Trust. It’s something that you expect when hiring a professional. You trust your doctor will “do no harm” and keep you healthy. You trust your lawyer will go to the mat to defend your interests in court.
Yet, you might be surprised to know, unlike a doctor or lawyer, your financial advisor is not always required to put your best interests first when offering you financial advice.
You see the financial world boils down to two types of financial professionals; there are those who are fiduciaries and those who are not. Why does this matter? A fiduciary has the responsibility to put your interests before his own.
A non-fiduciary, however, is only required to offer financial advice and investments that are “suitable” but not necessarily “optimal” for their clients. This is a huge distinction because many financial professionals are compensated by the commissions they receive from the mutual funds and other financial products their clients purchase.
Let’s see how these two types of financial professionals (fiduciary vs non-fiduciary) might approach your financial situation differently.
Example 1: You need help in planning how to spend a $12,000 inheritance. A non-fiduciary might propose one of several mutual funds for your new windfall. The non-fiduciary of course would receive a commission from each mutual fund you enrolled in.
A fiduciary, however, might dig further and discover that you have nearly $11,000 in high-interest credit card debt with an annual interest rate of 18 percent. Her suggestion to you might be to pay down this debt first before you invest, which would guarantee you a return of 18 percent, by far the smarter financial move.
Example 2: You want to invest for retirement. A non-fiduciary might once again encourage a high fee, poorly performing mutual fund or an annuity that doesn’t meet your needs because these financial products provide him with higher commissions.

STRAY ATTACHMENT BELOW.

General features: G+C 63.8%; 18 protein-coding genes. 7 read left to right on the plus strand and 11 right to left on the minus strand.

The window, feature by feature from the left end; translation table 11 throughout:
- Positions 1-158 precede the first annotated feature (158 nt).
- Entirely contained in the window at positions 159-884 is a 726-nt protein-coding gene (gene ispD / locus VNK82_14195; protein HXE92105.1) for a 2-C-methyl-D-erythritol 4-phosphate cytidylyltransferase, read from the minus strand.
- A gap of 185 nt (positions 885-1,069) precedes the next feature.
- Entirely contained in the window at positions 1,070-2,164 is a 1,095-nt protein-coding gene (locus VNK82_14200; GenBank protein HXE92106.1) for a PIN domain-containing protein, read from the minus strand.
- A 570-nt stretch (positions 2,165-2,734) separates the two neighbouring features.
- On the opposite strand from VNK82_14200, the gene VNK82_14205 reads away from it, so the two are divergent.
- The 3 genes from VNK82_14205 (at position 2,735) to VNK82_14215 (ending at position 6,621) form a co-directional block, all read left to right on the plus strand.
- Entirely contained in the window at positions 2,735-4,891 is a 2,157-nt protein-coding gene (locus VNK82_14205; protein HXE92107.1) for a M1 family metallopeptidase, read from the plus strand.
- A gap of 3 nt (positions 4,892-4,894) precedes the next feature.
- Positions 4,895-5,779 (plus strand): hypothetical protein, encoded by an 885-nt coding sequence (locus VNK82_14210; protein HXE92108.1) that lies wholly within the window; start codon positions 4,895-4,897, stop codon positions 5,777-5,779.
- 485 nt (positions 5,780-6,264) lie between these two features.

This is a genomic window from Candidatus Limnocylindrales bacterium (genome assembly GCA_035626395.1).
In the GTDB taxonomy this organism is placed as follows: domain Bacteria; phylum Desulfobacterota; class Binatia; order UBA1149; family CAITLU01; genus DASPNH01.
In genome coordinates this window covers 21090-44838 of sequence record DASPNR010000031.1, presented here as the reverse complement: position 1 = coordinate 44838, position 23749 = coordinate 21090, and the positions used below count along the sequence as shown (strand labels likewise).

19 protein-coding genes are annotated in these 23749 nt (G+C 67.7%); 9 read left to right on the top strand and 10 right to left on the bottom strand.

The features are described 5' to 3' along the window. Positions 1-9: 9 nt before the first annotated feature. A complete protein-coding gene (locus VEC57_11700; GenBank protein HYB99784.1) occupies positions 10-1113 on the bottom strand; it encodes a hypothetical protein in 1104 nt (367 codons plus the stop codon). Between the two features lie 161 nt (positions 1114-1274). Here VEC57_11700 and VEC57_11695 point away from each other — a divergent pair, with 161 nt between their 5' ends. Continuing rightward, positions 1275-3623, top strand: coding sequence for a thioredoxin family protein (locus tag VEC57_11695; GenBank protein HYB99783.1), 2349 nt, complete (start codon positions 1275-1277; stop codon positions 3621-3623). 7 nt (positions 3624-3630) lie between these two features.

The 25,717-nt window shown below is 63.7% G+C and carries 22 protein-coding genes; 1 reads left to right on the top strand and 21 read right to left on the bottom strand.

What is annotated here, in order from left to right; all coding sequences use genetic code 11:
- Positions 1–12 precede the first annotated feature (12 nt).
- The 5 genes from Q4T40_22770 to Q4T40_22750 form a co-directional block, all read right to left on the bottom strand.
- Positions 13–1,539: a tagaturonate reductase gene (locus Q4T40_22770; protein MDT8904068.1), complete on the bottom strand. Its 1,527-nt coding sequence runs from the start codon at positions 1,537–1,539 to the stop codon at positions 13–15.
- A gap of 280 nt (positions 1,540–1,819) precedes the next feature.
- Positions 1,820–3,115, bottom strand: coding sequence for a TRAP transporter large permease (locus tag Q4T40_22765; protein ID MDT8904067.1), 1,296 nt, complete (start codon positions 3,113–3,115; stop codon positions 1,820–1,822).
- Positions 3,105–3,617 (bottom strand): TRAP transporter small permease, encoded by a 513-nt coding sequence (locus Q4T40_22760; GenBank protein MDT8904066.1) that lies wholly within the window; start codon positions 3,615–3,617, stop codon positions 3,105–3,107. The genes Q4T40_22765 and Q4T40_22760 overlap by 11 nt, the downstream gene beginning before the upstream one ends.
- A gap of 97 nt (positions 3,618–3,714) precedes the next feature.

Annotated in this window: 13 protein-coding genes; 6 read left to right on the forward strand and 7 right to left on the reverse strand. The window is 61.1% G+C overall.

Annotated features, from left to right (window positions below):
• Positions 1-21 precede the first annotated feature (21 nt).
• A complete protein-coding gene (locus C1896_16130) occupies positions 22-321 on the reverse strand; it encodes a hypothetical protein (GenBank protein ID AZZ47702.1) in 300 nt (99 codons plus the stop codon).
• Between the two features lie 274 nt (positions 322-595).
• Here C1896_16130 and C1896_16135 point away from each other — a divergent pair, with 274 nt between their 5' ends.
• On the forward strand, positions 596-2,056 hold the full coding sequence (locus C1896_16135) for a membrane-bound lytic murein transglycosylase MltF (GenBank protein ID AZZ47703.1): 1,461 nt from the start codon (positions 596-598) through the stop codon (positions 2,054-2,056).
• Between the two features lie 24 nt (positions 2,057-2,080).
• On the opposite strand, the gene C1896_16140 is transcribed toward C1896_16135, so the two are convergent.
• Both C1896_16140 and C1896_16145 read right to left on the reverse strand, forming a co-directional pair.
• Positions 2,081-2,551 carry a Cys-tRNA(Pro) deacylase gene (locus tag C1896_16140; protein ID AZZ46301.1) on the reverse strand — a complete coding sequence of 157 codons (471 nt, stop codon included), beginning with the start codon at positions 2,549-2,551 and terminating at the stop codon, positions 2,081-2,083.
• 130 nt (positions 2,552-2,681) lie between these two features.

A fiduciary, on the other hand, might steer you toward a low fee index fund that tends to outperform actively-managed mutual funds over the long term.
According to the White House, such conflicts of interest, which are inherent to the way non-fiduciaries are compensated through commissions, cost consumers nearly $17 billion each year.
NOTE: The Obama administration is currently supporting a proposed Department of Labor rule that would require more financial advisors to act as fiduciaries when advising their clients. As you would expect, the financial industry and Republican-controlled Congress is pushing back vigorously against the new rule.
Regardless of whether or not the fiduciary rule is enacted there is one thing you can do to protect yourself. Always ask any prospective financial advisor whether they are a fiduciary. If they are not a fiduciary, then consider finding another advisor or, at the very least, ask them to reveal any potential conflicts of interest that might arise during your relationship.
BMWK, who are you trusting with your money?